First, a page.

The search for “the perfect outcome” as a matter of political theory will never yield that result because of the myriad combinations and permutations which are possible at a given time.

    This is an exercise worthy of comment, but without much practical effect IMHO.

  16. MSS says:

    Like Steven, in the first comment above, I accept the argument that the Senate is functionally different, but, still (as Steven said) it is (since the 17th Amendment) supposed to represent the voters in the states.

    On the idea of alternates, James suggested:
    Every Senator, upon election, would be asked to nominate a successor in the event he is removed from office.

    An idea like this was floated by some scholars who wanted to ensure a means of congressional continuity in the event of a massive attack that killed more than a quorom’s worth of legislators. But the idea of “alternates” makes me cringe, given how I have seen it abused in Latin America. The idea I had in proposing that we ensure a speedy special election when there is a vacancy was to reduce cronyism. But allowing Senators to designate their replacements would be a boon to cronyism.

    Further, James, you say: “the Senate is still one of the main vestiges of Federalism.” I disagree. Federalism requires separate state governments with sovereignty, a constitution to protect that sovereignty, and an independent judiciary to enforce the constitution. It logically implies (but does not require) a Senate to represent the states (or their voters) with at least some powers. But it does not require any specific model of Senate powers or representation schemes. The US is unusual, even for fully federal systems, among the advanced industrial democracies in terms of its rigid principles of co-equality of chambers and equal representation of states (regardless of size disparities).

    As long as we’ve got state governments and a Supreme Court with judicial review, federalism is safe.

    Anyway, we are basically in agreement here: Party control should not hinge on possible gubernatorial appointment.

  17. MSS says:

    Above,someone commented:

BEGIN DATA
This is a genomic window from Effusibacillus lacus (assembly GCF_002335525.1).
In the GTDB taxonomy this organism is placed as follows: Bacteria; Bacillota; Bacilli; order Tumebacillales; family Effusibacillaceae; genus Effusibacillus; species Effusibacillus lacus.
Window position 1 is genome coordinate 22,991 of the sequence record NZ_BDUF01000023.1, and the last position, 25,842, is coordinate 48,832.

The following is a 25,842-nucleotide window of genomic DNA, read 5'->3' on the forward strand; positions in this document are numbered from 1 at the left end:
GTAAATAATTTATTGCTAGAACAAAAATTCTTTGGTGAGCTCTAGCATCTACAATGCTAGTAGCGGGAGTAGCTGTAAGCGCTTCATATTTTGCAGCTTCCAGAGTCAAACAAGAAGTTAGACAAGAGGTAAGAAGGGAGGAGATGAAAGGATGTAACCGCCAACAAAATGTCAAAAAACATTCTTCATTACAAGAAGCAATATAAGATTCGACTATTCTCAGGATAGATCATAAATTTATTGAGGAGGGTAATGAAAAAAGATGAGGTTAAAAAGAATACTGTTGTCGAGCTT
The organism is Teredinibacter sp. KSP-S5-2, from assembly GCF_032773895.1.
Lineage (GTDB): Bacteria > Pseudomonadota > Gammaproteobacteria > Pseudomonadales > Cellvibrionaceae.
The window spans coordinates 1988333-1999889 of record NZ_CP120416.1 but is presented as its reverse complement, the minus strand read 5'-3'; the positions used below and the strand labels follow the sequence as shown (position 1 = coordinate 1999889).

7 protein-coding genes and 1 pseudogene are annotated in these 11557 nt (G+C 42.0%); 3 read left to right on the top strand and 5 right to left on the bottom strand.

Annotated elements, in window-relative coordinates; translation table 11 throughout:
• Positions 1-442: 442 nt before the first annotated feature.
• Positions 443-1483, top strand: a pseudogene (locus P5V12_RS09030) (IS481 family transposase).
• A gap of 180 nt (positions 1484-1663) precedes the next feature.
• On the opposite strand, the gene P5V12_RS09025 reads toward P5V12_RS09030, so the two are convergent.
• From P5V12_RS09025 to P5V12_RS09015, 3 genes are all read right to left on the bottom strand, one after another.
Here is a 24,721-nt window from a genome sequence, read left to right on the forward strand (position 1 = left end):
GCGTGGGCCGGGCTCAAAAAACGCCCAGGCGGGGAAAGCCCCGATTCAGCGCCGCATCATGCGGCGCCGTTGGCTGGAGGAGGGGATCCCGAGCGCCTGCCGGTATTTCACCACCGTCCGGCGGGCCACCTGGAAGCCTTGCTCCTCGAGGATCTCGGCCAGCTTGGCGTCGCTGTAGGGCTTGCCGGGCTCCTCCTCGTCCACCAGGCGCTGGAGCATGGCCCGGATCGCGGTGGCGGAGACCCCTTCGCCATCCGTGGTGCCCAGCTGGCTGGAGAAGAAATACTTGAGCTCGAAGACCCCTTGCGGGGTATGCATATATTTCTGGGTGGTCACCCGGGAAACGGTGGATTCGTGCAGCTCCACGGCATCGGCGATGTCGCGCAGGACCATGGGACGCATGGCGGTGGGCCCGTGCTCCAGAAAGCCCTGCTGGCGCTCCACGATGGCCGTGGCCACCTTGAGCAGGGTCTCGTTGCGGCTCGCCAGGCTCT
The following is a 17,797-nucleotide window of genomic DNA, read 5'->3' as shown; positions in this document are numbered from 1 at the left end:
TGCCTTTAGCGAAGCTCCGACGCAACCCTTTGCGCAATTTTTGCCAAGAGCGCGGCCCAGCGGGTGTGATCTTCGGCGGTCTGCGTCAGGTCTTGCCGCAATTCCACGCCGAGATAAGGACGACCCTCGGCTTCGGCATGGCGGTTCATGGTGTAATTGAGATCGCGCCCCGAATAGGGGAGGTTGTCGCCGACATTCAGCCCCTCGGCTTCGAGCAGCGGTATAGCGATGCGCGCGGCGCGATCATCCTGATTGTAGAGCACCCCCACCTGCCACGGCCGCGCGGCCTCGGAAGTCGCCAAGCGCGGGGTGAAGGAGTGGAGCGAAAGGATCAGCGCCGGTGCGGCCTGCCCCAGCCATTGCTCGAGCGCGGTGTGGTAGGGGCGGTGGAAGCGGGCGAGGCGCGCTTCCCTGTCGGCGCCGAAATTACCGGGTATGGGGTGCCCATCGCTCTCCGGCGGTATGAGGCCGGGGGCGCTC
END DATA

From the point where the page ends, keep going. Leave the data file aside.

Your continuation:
I wonder if Mr. Shugart and Mr. Taylor were as exercized when Senator Paul Coverdell was replaced by Zell Miller.

    I resent the suggestion that this is a partisan opinion. For the record, I am not a Democrat, and I am reasonably certain Dr. Taylor is not either. But, really, that is irrelevant.

    We are both political scientists concerned about democracy–with a small ‘d.’

    So, yes, I have felt this way in all cases, regardless of the party of the Senators and Governors involved.

    Oh, and someone raised the Jeffords party switch. I did not like the fact that one Senator could swing control between elections. However, such a situation is qualitatively different. An elected legislator is always free to vote his conscience and, yes, change who he or she caucuses with. But a Governor should not be free to change partisan control when a Senator happens to have died (or left office for any other reason).

  18. Anderson says:

    Democrat Zell Miller

    Seems the joke was on the Dems.

  19. Maniakes says:

    We elect people, not parties. That’s why we don’t have proportional represenation. The problem with party switching is that the switcher has broken his campaign promises, not that it’s unfair to the party.

  20. MSS – I’m sorry you resented my question. Is there a problem asking if folks are consistent when you don’t know much about them?

    I’m glad to hear you were against then as well as now.

  21. just me says:

    I don’t think the Federal government should be involved with how a state chooses to replace incapacitated senators.

    I personally don’t care for the idea of a senator nominating his/her replacement, makes me think there is too much room for back room wheeling and dealing, something we don’t need more of.

    Is this an ideal situation? Nope, but then how often does something like this really happen, and does it require more medling from the federal government?

    As for the will of the voters-there wasn’t a South Dakota senator running this time around-so the people of South Dakota didn’t even have a choice over senate control? Perhaps control of the senate going democrat isn’t what the South Dakota voter wanted in 2006.

    So I guess I think this should be a state level decision, sometimes things will happen that we don’t like, but they don’t happen often enough to justify in my opinion further federal medling.

    I do sort of think what makes sense at a state level, is for either the legislature to appoint the replacement or to require that the replacement be from the same party as the incapacitated democrat, but once again, I think the decision should be made at the state level, not the federal one, and if once in a blue moon these situations change the seat of power in the senate-then so be it.

    I will say that I would like to see special elections held to replace senators-although I think waiting until the next election cycle would be the most cost effective way to do it.

  22. I still don’t have any ideas who will take the senate seat.